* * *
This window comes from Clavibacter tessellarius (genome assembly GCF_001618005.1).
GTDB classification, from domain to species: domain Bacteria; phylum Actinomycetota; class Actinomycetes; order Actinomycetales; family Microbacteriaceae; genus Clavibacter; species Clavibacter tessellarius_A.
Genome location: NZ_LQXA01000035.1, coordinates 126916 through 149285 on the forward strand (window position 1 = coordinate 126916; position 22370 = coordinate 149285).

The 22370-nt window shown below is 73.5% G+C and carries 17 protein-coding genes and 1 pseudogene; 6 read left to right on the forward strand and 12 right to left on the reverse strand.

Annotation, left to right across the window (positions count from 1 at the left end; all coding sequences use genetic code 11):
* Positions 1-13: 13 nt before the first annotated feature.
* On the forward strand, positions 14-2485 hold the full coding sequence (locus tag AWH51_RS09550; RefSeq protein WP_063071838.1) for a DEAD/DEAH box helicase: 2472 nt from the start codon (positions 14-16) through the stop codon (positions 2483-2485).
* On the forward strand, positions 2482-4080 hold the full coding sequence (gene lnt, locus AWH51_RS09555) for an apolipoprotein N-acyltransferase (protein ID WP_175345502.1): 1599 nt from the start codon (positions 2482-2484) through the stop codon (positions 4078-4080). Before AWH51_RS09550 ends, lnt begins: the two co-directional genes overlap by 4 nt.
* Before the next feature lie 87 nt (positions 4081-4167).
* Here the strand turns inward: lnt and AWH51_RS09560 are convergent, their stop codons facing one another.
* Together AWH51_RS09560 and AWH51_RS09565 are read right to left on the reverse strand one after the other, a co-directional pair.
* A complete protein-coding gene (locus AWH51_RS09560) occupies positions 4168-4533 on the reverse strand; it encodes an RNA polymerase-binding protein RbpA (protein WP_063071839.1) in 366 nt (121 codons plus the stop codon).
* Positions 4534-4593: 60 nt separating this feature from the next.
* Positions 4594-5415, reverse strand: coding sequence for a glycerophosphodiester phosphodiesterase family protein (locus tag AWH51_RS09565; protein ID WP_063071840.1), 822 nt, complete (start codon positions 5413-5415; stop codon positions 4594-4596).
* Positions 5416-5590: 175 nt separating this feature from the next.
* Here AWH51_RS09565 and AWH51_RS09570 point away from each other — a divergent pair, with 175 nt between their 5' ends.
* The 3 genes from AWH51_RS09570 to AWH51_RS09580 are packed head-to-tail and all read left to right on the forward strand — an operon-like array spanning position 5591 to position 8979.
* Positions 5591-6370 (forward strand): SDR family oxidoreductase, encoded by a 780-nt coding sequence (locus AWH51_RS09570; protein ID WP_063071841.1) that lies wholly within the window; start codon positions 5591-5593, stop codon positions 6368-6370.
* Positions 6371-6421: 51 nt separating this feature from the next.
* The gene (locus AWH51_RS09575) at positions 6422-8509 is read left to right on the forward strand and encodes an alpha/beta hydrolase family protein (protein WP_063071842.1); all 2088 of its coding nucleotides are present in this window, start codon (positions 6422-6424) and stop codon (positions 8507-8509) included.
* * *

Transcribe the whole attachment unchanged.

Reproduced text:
This window comes from Clavibacter tessellarius (genome assembly GCF_001618005.1).
GTDB classification, from domain to species: domain Bacteria; phylum Actinomycetota; class Actinomycetes; order Actinomycetales; family Microbacteriaceae; genus Clavibacter; species Clavibacter tessellarius_A.
Genome location: NZ_LQXA01000035.1, coordinates 126916 through 149285 on the forward strand (window position 1 = coordinate 126916; position 22370 = coordinate 149285).

The 22370-nt window shown below is 73.5% G+C and carries 17 protein-coding genes and 1 pseudogene; 6 read left to right on the forward strand and 12 right to left on the reverse strand.

Annotation, left to right across the window (positions count from 1 at the left end; all coding sequences use genetic code 11):
* Positions 1-13: 13 nt before the first annotated feature.
* On the forward strand, positions 14-2485 hold the full coding sequence (locus tag AWH51_RS09550; RefSeq protein WP_063071838.1) for a DEAD/DEAH box helicase: 2472 nt from the start codon (positions 14-16) through the stop codon (positions 2483-2485).
* On the forward strand, positions 2482-4080 hold the full coding sequence (gene lnt, locus AWH51_RS09555) for an apolipoprotein N-acyltransferase (protein ID WP_175345502.1): 1599 nt from the start codon (positions 2482-2484) through the stop codon (positions 4078-4080). Before AWH51_RS09550 ends, lnt begins: the two co-directional genes overlap by 4 nt.
* Before the next feature lie 87 nt (positions 4081-4167).
* Here the strand turns inward: lnt and AWH51_RS09560 are convergent, their stop codons facing one another.
* Together AWH51_RS09560 and AWH51_RS09565 are read right to left on the reverse strand one after the other, a co-directional pair.
* A complete protein-coding gene (locus AWH51_RS09560) occupies positions 4168-4533 on the reverse strand; it encodes an RNA polymerase-binding protein RbpA (protein WP_063071839.1) in 366 nt (121 codons plus the stop codon).
* Positions 4534-4593: 60 nt separating this feature from the next.
* Positions 4594-5415, reverse strand: coding sequence for a glycerophosphodiester phosphodiesterase family protein (locus tag AWH51_RS09565; protein ID WP_063071840.1), 822 nt, complete (start codon positions 5413-5415; stop codon positions 4594-4596).
* Positions 5416-5590: 175 nt separating this feature from the next.
* Here AWH51_RS09565 and AWH51_RS09570 point away from each other — a divergent pair, with 175 nt between their 5' ends.
* The 3 genes from AWH51_RS09570 to AWH51_RS09580 are packed head-to-tail and all read left to right on the forward strand — an operon-like array spanning position 5591 to position 8979.
* Positions 5591-6370 (forward strand): SDR family oxidoreductase, encoded by a 780-nt coding sequence (locus AWH51_RS09570; protein ID WP_063071841.1) that lies wholly within the window; start codon positions 5591-5593, stop codon positions 6368-6370.
* Positions 6371-6421: 51 nt separating this feature from the next.
* The gene (locus AWH51_RS09575) at positions 6422-8509 is read left to right on the forward strand and encodes an alpha/beta hydrolase family protein (protein WP_063071842.1); all 2088 of its coding nucleotides are present in this window, start codon (positions 6422-6424) and stop codon (positions 8507-8509) included.